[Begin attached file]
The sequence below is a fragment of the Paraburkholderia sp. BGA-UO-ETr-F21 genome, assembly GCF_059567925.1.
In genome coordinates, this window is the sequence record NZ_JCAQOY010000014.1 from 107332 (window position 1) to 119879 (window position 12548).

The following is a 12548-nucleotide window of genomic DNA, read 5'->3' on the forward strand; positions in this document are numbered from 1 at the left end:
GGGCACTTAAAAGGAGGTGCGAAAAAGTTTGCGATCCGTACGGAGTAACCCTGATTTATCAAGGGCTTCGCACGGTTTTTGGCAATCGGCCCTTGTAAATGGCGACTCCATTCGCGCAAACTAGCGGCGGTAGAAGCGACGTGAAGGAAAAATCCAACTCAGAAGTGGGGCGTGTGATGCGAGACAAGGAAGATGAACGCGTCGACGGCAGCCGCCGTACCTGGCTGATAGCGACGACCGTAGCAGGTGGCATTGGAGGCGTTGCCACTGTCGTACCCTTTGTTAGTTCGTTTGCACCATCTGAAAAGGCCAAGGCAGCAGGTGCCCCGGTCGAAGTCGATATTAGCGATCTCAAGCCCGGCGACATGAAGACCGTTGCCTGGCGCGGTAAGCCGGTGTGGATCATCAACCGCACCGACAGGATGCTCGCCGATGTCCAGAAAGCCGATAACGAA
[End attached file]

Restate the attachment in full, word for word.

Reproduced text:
The sequence below is a fragment of the Paraburkholderia sp. BGA-UO-ETr-F21 genome, assembly GCF_059567925.1.
In genome coordinates, this window is the sequence record NZ_JCAQOY010000014.1 from 107332 (window position 1) to 119879 (window position 12548).

The following is a 12548-nucleotide window of genomic DNA, read 5'->3' on the forward strand; positions in this document are numbered from 1 at the left end:
GGGCACTTAAAAGGAGGTGCGAAAAAGTTTGCGATCCGTACGGAGTAACCCTGATTTATCAAGGGCTTCGCACGGTTTTTGGCAATCGGCCCTTGTAAATGGCGACTCCATTCGCGCAAACTAGCGGCGGTAGAAGCGACGTGAAGGAAAAATCCAACTCAGAAGTGGGGCGTGTGATGCGAGACAAGGAAGATGAACGCGTCGACGGCAGCCGCCGTACCTGGCTGATAGCGACGACCGTAGCAGGTGGCATTGGAGGCGTTGCCACTGTCGTACCCTTTGTTAGTTCGTTTGCACCATCTGAAAAGGCCAAGGCAGCAGGTGCCCCGGTCGAAGTCGATATTAGCGATCTCAAGCCCGGCGACATGAAGACCGTTGCCTGGCGCGGTAAGCCGGTGTGGATCATCAACCGCACCGACAGGATGCTCGCCGATGTCCAGAAAGCCGATAACGAA